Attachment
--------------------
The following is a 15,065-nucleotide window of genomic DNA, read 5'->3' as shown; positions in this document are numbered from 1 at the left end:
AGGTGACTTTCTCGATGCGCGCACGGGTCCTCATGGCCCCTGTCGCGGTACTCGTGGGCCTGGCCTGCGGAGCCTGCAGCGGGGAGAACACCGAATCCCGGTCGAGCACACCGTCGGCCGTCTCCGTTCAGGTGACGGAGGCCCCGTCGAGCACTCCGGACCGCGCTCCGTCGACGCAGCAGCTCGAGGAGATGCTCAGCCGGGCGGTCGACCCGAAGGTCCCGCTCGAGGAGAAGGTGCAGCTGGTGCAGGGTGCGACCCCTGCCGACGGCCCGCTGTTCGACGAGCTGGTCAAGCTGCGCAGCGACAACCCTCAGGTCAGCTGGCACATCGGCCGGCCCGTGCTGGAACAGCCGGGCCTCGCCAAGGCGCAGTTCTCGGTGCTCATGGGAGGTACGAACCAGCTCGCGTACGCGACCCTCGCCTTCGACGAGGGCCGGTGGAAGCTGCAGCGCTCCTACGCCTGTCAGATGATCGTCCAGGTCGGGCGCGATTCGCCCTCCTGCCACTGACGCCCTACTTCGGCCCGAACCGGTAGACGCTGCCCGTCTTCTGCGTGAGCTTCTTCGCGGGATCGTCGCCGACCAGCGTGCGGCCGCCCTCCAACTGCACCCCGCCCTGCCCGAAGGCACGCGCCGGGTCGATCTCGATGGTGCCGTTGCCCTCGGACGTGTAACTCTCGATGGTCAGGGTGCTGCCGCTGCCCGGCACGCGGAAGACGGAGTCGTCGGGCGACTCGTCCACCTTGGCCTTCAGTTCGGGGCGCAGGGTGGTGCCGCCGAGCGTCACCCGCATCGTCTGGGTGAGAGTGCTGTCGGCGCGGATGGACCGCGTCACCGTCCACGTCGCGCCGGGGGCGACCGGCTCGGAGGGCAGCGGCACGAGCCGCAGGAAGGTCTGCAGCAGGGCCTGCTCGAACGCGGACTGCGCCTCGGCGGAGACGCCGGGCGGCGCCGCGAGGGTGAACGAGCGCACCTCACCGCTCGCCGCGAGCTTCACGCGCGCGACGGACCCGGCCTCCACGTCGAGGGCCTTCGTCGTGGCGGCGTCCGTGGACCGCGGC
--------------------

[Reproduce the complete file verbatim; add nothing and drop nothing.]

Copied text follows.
The following is a 15,065-nucleotide window of genomic DNA, read 5'->3' as shown; positions in this document are numbered from 1 at the left end:
AGGTGACTTTCTCGATGCGCGCACGGGTCCTCATGGCCCCTGTCGCGGTACTCGTGGGCCTGGCCTGCGGAGCCTGCAGCGGGGAGAACACCGAATCCCGGTCGAGCACACCGTCGGCCGTCTCCGTTCAGGTGACGGAGGCCCCGTCGAGCACTCCGGACCGCGCTCCGTCGACGCAGCAGCTCGAGGAGATGCTCAGCCGGGCGGTCGACCCGAAGGTCCCGCTCGAGGAGAAGGTGCAGCTGGTGCAGGGTGCGACCCCTGCCGACGGCCCGCTGTTCGACGAGCTGGTCAAGCTGCGCAGCGACAACCCTCAGGTCAGCTGGCACATCGGCCGGCCCGTGCTGGAACAGCCGGGCCTCGCCAAGGCGCAGTTCTCGGTGCTCATGGGAGGTACGAACCAGCTCGCGTACGCGACCCTCGCCTTCGACGAGGGCCGGTGGAAGCTGCAGCGCTCCTACGCCTGTCAGATGATCGTCCAGGTCGGGCGCGATTCGCCCTCCTGCCACTGACGCCCTACTTCGGCCCGAACCGGTAGACGCTGCCCGTCTTCTGCGTGAGCTTCTTCGCGGGATCGTCGCCGACCAGCGTGCGGCCGCCCTCCAACTGCACCCCGCCCTGCCCGAAGGCACGCGCCGGGTCGATCTCGATGGTGCCGTTGCCCTCGGACGTGTAACTCTCGATGGTCAGGGTGCTGCCGCTGCCCGGCACGCGGAAGACGGAGTCGTCGGGCGACTCGTCCACCTTGGCCTTCAGTTCGGGGCGCAGGGTGGTGCCGCCGAGCGTCACCCGCATCGTCTGGGTGAGAGTGCTGTCGGCGCGGATGGACCGCGTCACCGTCCACGTCGCGCCGGGGGCGACCGGCTCGGAGGGCAGCGGCACGAGCCGCAGGAAGGTCTGCAGCAGGGCCTGCTCGAACGCGGACTGCGCCTCGGCGGAGACGCCGGGCGGCGCCGCGAGGGTGAACGAGCGCACCTCACCGCTCGCCGCGAGCTTCACGCGCGCGACGGACCCGGCCTCCACGTCGAGGGCCTTCGTCGTGGCGGCGTCCGTGGACCGCGGC